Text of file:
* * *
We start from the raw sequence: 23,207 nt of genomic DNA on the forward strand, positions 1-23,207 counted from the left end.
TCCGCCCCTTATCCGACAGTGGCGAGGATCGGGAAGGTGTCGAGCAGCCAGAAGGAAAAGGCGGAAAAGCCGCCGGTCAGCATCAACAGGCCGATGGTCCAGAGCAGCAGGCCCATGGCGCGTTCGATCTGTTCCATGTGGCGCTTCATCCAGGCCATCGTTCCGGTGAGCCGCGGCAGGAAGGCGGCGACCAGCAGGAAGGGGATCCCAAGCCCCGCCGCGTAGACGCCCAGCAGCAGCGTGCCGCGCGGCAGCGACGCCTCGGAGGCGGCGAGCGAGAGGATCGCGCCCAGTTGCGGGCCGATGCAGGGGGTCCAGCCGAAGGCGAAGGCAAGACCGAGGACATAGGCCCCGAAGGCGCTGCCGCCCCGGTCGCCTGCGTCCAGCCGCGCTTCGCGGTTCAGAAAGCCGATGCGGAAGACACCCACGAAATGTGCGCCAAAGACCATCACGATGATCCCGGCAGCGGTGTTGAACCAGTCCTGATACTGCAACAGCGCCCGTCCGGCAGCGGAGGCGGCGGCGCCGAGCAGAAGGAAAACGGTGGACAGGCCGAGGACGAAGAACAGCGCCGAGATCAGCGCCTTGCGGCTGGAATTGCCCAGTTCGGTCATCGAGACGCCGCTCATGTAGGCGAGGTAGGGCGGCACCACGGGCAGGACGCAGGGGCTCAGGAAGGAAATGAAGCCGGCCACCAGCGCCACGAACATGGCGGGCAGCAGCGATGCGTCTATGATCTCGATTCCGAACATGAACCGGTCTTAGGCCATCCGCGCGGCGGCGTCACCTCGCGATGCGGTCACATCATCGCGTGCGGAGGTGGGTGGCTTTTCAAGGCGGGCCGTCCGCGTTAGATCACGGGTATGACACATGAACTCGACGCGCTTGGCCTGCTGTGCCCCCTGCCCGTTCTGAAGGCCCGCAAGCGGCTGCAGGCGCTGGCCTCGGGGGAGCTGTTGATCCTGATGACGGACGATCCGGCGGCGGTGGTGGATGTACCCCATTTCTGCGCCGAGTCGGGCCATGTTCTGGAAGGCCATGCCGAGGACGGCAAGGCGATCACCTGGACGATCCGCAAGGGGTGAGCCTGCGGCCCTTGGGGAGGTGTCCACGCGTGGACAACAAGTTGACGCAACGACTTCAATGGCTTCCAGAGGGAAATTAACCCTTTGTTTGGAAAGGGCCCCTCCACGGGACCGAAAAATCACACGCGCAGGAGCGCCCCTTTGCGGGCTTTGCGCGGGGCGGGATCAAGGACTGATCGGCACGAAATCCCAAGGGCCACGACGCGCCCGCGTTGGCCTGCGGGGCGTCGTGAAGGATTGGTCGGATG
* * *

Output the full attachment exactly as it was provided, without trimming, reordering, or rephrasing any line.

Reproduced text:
We start from the raw sequence: 23,207 nt of genomic DNA on the forward strand, positions 1-23,207 counted from the left end.
TCCGCCCCTTATCCGACAGTGGCGAGGATCGGGAAGGTGTCGAGCAGCCAGAAGGAAAAGGCGGAAAAGCCGCCGGTCAGCATCAACAGGCCGATGGTCCAGAGCAGCAGGCCCATGGCGCGTTCGATCTGTTCCATGTGGCGCTTCATCCAGGCCATCGTTCCGGTGAGCCGCGGCAGGAAGGCGGCGACCAGCAGGAAGGGGATCCCAAGCCCCGCCGCGTAGACGCCCAGCAGCAGCGTGCCGCGCGGCAGCGACGCCTCGGAGGCGGCGAGCGAGAGGATCGCGCCCAGTTGCGGGCCGATGCAGGGGGTCCAGCCGAAGGCGAAGGCAAGACCGAGGACATAGGCCCCGAAGGCGCTGCCGCCCCGGTCGCCTGCGTCCAGCCGCGCTTCGCGGTTCAGAAAGCCGATGCGGAAGACACCCACGAAATGTGCGCCAAAGACCATCACGATGATCCCGGCAGCGGTGTTGAACCAGTCCTGATACTGCAACAGCGCCCGTCCGGCAGCGGAGGCGGCGGCGCCGAGCAGAAGGAAAACGGTGGACAGGCCGAGGACGAAGAACAGCGCCGAGATCAGCGCCTTGCGGCTGGAATTGCCCAGTTCGGTCATCGAGACGCCGCTCATGTAGGCGAGGTAGGGCGGCACCACGGGCAGGACGCAGGGGCTCAGGAAGGAAATGAAGCCGGCCACCAGCGCCACGAACATGGCGGGCAGCAGCGATGCGTCTATGATCTCGATTCCGAACATGAACCGGTCTTAGGCCATCCGCGCGGCGGCGTCACCTCGCGATGCGGTCACATCATCGCGTGCGGAGGTGGGTGGCTTTTCAAGGCGGGCCGTCCGCGTTAGATCACGGGTATGACACATGAACTCGACGCGCTTGGCCTGCTGTGCCCCCTGCCCGTTCTGAAGGCCCGCAAGCGGCTGCAGGCGCTGGCCTCGGGGGAGCTGTTGATCCTGATGACGGACGATCCGGCGGCGGTGGTGGATGTACCCCATTTCTGCGCCGAGTCGGGCCATGTTCTGGAAGGCCATGCCGAGGACGGCAAGGCGATCACCTGGACGATCCGCAAGGGGTGAGCCTGCGGCCCTTGGGGAGGTGTCCACGCGTGGACAACAAGTTGACGCAACGACTTCAATGGCTTCCAGAGGGAAATTAACCCTTTGTTTGGAAAGGGCCCCTCCACGGGACCGAAAAATCACACGCGCAGGAGCGCCCCTTTGCGGGCTTTGCGCGGGGCGGGATCAAGGACTGATCGGCACGAAATCCCAAGGGCCACGACGCGCCCGCGTTGGCCTGCGGGGCGTCGTGAAGGATTGGTCGGATG